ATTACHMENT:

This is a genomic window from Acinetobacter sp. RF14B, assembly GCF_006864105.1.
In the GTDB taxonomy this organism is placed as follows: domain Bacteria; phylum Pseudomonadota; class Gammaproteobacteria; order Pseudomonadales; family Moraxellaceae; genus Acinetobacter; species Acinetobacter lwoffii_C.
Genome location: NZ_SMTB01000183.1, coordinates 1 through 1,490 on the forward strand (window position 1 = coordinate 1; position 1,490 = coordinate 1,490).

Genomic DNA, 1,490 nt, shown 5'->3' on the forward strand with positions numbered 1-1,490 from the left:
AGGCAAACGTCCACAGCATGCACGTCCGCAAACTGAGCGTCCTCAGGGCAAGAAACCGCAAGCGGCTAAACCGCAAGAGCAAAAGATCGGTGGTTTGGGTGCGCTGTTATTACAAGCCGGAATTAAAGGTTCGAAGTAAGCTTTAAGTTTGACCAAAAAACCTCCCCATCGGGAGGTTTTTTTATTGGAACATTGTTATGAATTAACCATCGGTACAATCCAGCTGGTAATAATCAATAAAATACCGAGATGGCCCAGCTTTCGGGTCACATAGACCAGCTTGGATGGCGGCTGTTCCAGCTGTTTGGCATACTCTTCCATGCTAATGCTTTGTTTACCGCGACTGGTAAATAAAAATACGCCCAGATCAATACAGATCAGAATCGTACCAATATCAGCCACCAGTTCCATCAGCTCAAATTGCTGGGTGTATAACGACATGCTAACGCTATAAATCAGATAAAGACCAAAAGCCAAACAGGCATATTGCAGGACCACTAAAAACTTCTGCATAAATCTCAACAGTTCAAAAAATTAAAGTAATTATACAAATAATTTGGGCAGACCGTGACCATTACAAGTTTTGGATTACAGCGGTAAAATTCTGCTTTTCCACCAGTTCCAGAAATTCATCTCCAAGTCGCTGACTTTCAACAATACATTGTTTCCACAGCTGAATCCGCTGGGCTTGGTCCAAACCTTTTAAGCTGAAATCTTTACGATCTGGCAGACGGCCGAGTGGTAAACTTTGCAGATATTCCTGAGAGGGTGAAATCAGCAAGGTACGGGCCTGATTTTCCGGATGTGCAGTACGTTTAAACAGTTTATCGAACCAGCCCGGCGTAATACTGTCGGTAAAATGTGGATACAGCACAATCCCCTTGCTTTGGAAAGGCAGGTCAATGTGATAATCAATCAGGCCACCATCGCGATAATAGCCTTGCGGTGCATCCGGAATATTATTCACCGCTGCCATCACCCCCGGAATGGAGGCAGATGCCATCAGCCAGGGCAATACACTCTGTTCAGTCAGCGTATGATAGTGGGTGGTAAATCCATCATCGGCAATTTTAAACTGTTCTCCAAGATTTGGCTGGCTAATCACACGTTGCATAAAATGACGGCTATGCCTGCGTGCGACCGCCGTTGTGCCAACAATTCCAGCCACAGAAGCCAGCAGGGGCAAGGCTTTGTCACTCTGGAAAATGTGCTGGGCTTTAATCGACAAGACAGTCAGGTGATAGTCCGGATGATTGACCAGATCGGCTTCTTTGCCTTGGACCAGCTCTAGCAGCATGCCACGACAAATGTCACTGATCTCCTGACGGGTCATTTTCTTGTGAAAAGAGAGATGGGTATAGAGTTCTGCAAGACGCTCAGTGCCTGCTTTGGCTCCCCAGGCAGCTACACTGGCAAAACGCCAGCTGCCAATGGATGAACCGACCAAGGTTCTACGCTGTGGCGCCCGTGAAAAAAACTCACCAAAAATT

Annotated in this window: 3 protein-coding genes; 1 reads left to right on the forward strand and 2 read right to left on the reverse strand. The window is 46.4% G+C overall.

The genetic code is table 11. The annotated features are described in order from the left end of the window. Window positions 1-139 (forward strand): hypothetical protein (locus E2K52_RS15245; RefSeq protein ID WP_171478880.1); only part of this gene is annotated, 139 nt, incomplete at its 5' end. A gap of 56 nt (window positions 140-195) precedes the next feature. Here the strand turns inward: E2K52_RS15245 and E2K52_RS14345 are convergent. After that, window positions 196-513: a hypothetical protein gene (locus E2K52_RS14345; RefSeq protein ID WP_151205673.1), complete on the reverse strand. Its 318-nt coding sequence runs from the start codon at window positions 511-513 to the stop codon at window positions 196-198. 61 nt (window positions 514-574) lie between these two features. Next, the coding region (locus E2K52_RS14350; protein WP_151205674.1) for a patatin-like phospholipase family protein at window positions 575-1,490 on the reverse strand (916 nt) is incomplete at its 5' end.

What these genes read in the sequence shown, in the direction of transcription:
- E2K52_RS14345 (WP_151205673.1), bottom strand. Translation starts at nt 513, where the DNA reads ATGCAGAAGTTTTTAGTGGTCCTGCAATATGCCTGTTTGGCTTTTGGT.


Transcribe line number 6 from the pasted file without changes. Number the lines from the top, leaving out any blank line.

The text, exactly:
Annotated in this window: 3 protein-coding genes; 1 reads left to right on the forward strand and 2 read right to left on the reverse strand. The window is 46.4% G+C overall.